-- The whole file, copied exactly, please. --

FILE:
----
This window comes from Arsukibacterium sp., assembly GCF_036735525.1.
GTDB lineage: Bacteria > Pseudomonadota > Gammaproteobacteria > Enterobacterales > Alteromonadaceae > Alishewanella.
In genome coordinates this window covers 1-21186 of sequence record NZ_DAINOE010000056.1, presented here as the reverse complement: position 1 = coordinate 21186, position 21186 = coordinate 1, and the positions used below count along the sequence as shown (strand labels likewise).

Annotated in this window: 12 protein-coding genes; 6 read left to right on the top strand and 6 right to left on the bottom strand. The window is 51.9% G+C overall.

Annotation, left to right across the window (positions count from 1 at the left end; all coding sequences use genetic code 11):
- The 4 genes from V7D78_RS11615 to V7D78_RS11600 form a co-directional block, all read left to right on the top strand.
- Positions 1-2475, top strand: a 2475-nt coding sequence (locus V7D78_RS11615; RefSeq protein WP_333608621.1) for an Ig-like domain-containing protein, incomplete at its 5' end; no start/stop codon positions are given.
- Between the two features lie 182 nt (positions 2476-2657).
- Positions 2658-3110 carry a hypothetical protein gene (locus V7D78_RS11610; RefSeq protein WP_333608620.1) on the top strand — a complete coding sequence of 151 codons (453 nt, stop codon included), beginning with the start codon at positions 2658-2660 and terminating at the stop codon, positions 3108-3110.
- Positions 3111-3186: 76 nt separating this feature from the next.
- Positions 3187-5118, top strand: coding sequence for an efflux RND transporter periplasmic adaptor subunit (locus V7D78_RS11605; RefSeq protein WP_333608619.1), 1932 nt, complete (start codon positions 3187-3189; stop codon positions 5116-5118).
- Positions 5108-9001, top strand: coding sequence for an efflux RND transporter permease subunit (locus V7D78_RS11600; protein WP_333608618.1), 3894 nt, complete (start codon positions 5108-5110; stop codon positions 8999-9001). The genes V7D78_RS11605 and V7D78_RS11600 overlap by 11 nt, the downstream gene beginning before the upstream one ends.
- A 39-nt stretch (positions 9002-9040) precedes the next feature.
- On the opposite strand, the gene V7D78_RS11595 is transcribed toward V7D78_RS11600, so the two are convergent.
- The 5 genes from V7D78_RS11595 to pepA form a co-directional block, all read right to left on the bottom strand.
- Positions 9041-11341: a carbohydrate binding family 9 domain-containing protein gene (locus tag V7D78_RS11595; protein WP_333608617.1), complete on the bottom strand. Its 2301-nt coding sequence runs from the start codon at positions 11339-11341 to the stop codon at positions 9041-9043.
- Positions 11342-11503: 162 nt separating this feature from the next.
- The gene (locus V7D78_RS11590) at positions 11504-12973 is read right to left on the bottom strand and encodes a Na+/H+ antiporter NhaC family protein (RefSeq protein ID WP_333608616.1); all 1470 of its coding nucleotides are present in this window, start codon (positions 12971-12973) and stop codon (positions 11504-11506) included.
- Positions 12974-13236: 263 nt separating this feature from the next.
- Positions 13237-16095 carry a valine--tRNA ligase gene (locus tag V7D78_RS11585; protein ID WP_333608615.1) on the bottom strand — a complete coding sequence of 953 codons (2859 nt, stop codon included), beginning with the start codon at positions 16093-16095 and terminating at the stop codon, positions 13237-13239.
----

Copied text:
This window comes from Arsukibacterium sp., assembly GCF_036735525.1.
GTDB lineage: Bacteria > Pseudomonadota > Gammaproteobacteria > Enterobacterales > Alteromonadaceae > Alishewanella.
In genome coordinates this window covers 1-21186 of sequence record NZ_DAINOE010000056.1, presented here as the reverse complement: position 1 = coordinate 21186, position 21186 = coordinate 1, and the positions used below count along the sequence as shown (strand labels likewise).

Annotated in this window: 12 protein-coding genes; 6 read left to right on the top strand and 6 right to left on the bottom strand. The window is 51.9% G+C overall.

Annotation, left to right across the window (positions count from 1 at the left end; all coding sequences use genetic code 11):
- The 4 genes from V7D78_RS11615 to V7D78_RS11600 form a co-directional block, all read left to right on the top strand.
- Positions 1-2475, top strand: a 2475-nt coding sequence (locus V7D78_RS11615; RefSeq protein WP_333608621.1) for an Ig-like domain-containing protein, incomplete at its 5' end; no start/stop codon positions are given.
- Between the two features lie 182 nt (positions 2476-2657).
- Positions 2658-3110 carry a hypothetical protein gene (locus V7D78_RS11610; RefSeq protein WP_333608620.1) on the top strand — a complete coding sequence of 151 codons (453 nt, stop codon included), beginning with the start codon at positions 2658-2660 and terminating at the stop codon, positions 3108-3110.
- Positions 3111-3186: 76 nt separating this feature from the next.
- Positions 3187-5118, top strand: coding sequence for an efflux RND transporter periplasmic adaptor subunit (locus V7D78_RS11605; RefSeq protein WP_333608619.1), 1932 nt, complete (start codon positions 3187-3189; stop codon positions 5116-5118).
- Positions 5108-9001, top strand: coding sequence for an efflux RND transporter permease subunit (locus V7D78_RS11600; protein WP_333608618.1), 3894 nt, complete (start codon positions 5108-5110; stop codon positions 8999-9001). The genes V7D78_RS11605 and V7D78_RS11600 overlap by 11 nt, the downstream gene beginning before the upstream one ends.
- A 39-nt stretch (positions 9002-9040) precedes the next feature.
- On the opposite strand, the gene V7D78_RS11595 is transcribed toward V7D78_RS11600, so the two are convergent.
- The 5 genes from V7D78_RS11595 to pepA form a co-directional block, all read right to left on the bottom strand.
- Positions 9041-11341: a carbohydrate binding family 9 domain-containing protein gene (locus tag V7D78_RS11595; protein WP_333608617.1), complete on the bottom strand. Its 2301-nt coding sequence runs from the start codon at positions 11339-11341 to the stop codon at positions 9041-9043.
- Positions 11342-11503: 162 nt separating this feature from the next.
- The gene (locus V7D78_RS11590) at positions 11504-12973 is read right to left on the bottom strand and encodes a Na+/H+ antiporter NhaC family protein (RefSeq protein ID WP_333608616.1); all 1470 of its coding nucleotides are present in this window, start codon (positions 12971-12973) and stop codon (positions 11504-11506) included.
- Positions 12974-13236: 263 nt separating this feature from the next.
- Positions 13237-16095 carry a valine--tRNA ligase gene (locus tag V7D78_RS11585; protein ID WP_333608615.1) on the bottom strand — a complete coding sequence of 953 codons (2859 nt, stop codon included), beginning with the start codon at positions 16093-16095 and terminating at the stop codon, positions 13237-13239.